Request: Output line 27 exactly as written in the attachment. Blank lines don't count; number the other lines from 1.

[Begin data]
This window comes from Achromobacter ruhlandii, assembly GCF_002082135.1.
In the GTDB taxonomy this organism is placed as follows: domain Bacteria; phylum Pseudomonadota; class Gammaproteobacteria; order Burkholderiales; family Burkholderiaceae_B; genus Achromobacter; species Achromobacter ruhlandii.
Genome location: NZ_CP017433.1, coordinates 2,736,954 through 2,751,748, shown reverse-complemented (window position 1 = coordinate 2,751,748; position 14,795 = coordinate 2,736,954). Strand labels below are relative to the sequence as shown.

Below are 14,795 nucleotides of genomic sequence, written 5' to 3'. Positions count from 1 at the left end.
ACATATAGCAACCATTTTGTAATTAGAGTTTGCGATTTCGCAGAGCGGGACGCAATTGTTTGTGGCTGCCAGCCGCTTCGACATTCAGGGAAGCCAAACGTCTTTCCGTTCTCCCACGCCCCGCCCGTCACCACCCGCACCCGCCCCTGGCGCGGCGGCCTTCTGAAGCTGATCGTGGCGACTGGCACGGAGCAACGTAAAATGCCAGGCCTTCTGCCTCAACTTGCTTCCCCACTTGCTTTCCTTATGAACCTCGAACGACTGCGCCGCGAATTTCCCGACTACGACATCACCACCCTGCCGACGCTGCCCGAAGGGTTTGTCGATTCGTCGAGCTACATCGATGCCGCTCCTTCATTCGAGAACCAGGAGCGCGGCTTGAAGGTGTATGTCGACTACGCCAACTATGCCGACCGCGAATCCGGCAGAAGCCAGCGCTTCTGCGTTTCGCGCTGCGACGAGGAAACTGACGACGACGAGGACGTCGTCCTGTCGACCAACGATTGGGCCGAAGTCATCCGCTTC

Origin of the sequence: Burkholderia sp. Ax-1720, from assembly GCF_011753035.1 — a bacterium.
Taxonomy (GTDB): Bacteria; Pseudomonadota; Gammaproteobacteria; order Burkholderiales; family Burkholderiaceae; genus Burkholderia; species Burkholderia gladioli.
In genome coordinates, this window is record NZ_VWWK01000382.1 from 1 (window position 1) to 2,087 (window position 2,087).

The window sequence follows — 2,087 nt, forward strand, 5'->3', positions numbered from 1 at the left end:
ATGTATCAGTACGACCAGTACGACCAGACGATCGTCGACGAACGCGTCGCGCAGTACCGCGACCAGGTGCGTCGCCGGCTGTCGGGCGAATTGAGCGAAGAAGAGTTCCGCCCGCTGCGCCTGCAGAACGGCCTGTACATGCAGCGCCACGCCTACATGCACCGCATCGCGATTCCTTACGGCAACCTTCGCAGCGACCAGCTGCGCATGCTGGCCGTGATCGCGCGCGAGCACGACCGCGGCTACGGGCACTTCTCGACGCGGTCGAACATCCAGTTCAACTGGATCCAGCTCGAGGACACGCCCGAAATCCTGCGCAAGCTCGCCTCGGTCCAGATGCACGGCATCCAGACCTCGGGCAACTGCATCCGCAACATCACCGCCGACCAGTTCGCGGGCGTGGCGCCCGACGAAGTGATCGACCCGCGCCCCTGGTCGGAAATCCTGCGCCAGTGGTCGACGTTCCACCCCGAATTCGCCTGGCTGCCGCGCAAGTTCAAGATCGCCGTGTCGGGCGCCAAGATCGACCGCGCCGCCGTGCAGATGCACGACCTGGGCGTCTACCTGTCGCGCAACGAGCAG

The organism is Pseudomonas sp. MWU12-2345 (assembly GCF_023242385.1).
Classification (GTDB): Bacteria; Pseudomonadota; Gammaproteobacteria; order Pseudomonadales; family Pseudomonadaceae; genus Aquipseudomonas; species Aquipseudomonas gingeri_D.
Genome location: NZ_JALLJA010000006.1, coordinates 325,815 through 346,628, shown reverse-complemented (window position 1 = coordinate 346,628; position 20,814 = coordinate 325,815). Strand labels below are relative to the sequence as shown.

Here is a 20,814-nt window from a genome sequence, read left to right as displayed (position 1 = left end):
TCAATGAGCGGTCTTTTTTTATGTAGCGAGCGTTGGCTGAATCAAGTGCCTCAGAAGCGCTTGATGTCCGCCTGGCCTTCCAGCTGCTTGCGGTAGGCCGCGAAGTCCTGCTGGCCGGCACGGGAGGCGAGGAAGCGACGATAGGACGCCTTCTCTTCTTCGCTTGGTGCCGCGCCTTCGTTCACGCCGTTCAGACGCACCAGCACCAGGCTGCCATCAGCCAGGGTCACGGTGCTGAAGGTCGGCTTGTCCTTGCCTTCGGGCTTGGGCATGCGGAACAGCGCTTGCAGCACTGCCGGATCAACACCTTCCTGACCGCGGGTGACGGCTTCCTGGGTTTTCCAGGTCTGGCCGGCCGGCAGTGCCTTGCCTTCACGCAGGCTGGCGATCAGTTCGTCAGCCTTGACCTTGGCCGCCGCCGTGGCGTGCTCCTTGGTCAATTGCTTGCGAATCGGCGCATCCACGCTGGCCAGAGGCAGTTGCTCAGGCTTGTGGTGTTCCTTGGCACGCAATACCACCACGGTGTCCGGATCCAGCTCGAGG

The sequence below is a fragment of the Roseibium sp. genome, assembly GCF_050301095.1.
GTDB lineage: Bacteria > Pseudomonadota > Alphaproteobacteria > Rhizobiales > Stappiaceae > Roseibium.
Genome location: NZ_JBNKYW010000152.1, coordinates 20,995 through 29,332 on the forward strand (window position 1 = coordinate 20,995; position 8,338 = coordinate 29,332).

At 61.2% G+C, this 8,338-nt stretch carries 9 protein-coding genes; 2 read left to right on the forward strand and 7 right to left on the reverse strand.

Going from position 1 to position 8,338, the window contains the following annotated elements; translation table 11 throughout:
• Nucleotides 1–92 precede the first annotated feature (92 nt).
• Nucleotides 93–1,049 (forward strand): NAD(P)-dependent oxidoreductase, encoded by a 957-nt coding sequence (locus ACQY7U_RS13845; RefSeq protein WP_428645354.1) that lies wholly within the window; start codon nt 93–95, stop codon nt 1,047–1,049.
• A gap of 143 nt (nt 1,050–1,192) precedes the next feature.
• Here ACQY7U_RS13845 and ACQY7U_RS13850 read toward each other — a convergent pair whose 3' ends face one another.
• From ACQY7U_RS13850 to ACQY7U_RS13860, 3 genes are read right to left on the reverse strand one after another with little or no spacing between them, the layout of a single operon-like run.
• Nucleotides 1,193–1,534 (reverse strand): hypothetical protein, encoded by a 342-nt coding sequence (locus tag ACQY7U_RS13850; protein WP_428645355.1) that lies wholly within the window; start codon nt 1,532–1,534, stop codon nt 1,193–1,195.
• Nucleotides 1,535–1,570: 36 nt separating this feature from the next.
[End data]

• Nucleotides 1,535–1,570: 36 nt separating this feature from the next.